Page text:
After having provided a home for young community performers in dance, theater, choir and music for 17 years, the building that has served as a home to BAAY is being sold. Although the organization has performed at both the MBT’s Walton Theatre and at New Prospect, it’s unclear where they will relocate.
Funds for fun
Both Whatcom County and the City of Bellingham award annual tourism promotion grants that provide seed money for new events and marketing funds for established ones.
These disbursements are awarded to organizations that put on events likely to increase economic activity through tourism, and the money for the grants is sourced from the county and city lodging tax.
In 2022 and 2023, the City of Bellingham awarded more than $300,000 with these grants, with Whatcom County awarding an additional $170,750 in event and festival requests, according to the Whatcom County Executive’s Office.
Some of the Bellingham grants did go toward theater events. Sylvia Center received $15,000 in American Rescue Protection Act funds, while American Theater Northwest received a $5,000 startup grant for a production. Bellingham Theatre Works’ Summer Repertory Theatre also benefitted from such a grant, while Firefly Productions received the same grant earlier this year for its Bellingham Puppetry Festival.
MBT does not apply for or receive any of these grants, as it receives lodging tax revenue directly from the city each year as the nonprofit that operates a historic venue.
While next year’s distributions will not be announced until October, pending August submission deadlines, Jolly says it is the Upfront’s intention to finally apply for them. The theater did not officially receive their 501(c)3 status until December of last year, meaning their capacity for grant writing was limited, Jolly said.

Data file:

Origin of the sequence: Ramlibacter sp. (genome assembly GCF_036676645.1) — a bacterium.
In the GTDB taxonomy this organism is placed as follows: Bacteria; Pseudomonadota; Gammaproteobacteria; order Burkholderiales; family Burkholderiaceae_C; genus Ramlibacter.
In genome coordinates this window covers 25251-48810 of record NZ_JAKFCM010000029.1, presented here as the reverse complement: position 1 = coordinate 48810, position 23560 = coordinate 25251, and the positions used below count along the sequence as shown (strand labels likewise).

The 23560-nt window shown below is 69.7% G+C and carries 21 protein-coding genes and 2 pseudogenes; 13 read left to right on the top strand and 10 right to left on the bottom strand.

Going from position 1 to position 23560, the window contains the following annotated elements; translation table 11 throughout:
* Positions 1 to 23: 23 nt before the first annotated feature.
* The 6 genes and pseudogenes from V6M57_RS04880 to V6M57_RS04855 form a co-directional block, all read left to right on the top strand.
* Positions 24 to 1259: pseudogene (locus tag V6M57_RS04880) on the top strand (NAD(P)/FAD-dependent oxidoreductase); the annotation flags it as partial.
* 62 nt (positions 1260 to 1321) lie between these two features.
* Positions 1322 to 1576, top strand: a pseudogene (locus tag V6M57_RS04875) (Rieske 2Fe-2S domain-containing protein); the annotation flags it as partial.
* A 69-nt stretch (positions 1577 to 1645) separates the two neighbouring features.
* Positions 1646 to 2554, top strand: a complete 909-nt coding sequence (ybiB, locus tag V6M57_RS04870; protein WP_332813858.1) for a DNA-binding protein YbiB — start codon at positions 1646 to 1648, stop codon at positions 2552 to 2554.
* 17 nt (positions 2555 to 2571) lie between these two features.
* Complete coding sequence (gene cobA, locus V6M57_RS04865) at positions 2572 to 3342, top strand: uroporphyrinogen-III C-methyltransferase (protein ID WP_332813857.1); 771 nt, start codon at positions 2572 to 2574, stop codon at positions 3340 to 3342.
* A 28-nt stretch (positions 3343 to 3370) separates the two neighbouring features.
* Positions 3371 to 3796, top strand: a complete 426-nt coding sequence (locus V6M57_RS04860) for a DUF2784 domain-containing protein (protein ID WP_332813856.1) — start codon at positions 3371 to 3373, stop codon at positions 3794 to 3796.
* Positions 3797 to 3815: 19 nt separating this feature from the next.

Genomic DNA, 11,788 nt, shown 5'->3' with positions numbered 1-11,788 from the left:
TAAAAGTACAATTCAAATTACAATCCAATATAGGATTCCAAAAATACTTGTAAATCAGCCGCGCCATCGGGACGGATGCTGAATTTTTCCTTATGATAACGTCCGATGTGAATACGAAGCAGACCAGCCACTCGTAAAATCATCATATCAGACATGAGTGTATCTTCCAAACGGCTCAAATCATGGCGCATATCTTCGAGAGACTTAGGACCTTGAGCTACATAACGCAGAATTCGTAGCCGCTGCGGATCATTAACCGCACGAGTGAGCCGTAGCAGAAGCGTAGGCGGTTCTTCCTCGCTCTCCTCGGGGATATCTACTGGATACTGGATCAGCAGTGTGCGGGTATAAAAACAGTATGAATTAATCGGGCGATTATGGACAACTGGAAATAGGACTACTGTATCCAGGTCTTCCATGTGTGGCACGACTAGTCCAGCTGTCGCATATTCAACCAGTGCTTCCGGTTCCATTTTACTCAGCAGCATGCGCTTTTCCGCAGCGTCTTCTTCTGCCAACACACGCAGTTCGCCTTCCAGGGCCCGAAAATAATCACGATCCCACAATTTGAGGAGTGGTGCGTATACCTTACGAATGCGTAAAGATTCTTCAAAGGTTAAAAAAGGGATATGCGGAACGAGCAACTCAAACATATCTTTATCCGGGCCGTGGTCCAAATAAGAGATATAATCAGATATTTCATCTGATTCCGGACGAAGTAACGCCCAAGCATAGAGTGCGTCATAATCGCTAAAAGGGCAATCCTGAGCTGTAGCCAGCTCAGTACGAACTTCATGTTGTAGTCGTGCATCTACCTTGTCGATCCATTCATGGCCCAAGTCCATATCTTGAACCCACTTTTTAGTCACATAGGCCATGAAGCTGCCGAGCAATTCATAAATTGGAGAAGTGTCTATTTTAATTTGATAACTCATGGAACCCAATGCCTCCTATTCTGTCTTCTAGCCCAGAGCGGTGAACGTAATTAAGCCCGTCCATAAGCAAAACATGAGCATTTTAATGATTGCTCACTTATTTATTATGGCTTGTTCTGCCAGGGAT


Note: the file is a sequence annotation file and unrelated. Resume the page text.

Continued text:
Smaller nonprofits, she added, can find grant opportunities challenging, as some grants are tailored to those of specific sizes, number of programs or employees. The Upfront relies on a very small staff, Jolly said, and even her position as executive director is mostly volunteer-based.
These particular tourism grants be additionally challenging for theaters, Mackay said, as they typically require a large amount of dollars to be used for advertising.
Still, Jolly said that the Upfront offers a unique addition to local arts she hopes will be recognized by those offering funds, which could go towards things like scholarships for helping low-income improvisers afford classes.
“I think there’s a very compelling case to be made that we do bring people here, that we are an opportunity to see something different in a town like Bellingham,” she said.
Back on track
In general, Purdie said that although the last several years have been challenging for the local arts community, he believes thinks are headed in the right direction.
“This whole region, if you look at some of the arts stuff that goes in Skagit County as well, I think it’s a place that (really) does enjoy live art,” he said. Anacortes Community Theatre and the Lincoln Theatre in Mount Vernon survived the challenges of the COVID-19 shutdown and have busy seasons booked going forward.
Mackay is also optimistic about New Prospect and what it offers to the community at large, continuing to build off the legacy of Sylvia Center.
“We’re just trying to create an energy around the space, and a community aspect of it that will just keep going,” she said.
— Reported by Matt Benoit
Also read: “Showtime in Mount Vernon: Lincoln Theatre is a star in downtown renewal,” Salish Current, June 30, 2023